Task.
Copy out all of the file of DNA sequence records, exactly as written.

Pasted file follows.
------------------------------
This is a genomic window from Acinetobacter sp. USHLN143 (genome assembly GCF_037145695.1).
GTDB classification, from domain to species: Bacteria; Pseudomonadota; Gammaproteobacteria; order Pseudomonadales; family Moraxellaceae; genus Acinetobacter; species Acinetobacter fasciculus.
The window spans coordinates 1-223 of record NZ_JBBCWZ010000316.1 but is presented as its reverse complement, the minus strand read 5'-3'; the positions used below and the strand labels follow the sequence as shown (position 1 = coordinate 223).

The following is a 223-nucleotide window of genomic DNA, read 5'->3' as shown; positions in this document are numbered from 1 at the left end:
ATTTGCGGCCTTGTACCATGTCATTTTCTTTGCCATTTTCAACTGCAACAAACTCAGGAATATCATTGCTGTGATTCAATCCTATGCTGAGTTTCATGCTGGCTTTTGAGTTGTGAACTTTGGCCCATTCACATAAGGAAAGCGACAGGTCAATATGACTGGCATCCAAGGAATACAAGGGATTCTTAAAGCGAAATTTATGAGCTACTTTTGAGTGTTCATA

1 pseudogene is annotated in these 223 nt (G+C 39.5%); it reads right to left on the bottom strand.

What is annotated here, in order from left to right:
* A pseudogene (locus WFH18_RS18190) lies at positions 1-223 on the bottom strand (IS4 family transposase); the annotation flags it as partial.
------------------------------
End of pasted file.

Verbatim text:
This is a genomic window from Acinetobacter sp. USHLN143 (genome assembly GCF_037145695.1).
GTDB classification, from domain to species: Bacteria; Pseudomonadota; Gammaproteobacteria; order Pseudomonadales; family Moraxellaceae; genus Acinetobacter; species Acinetobacter fasciculus.
The window spans coordinates 1-223 of record NZ_JBBCWZ010000316.1 but is presented as its reverse complement, the minus strand read 5'-3'; the positions used below and the strand labels follow the sequence as shown (position 1 = coordinate 223).

The following is a 223-nucleotide window of genomic DNA, read 5'->3' as shown; positions in this document are numbered from 1 at the left end:
ATTTGCGGCCTTGTACCATGTCATTTTCTTTGCCATTTTCAACTGCAACAAACTCAGGAATATCATTGCTGTGATTCAATCCTATGCTGAGTTTCATGCTGGCTTTTGAGTTGTGAACTTTGGCCCATTCACATAAGGAAAGCGACAGGTCAATATGACTGGCATCCAAGGAATACAAGGGATTCTTAAAGCGAAATTTATGAGCTACTTTTGAGTGTTCATA

1 pseudogene is annotated in these 223 nt (G+C 39.5%); it reads right to left on the bottom strand.

What is annotated here, in order from left to right:
* A pseudogene (locus WFH18_RS18190) lies at positions 1-223 on the bottom strand (IS4 family transposase); the annotation flags it as partial.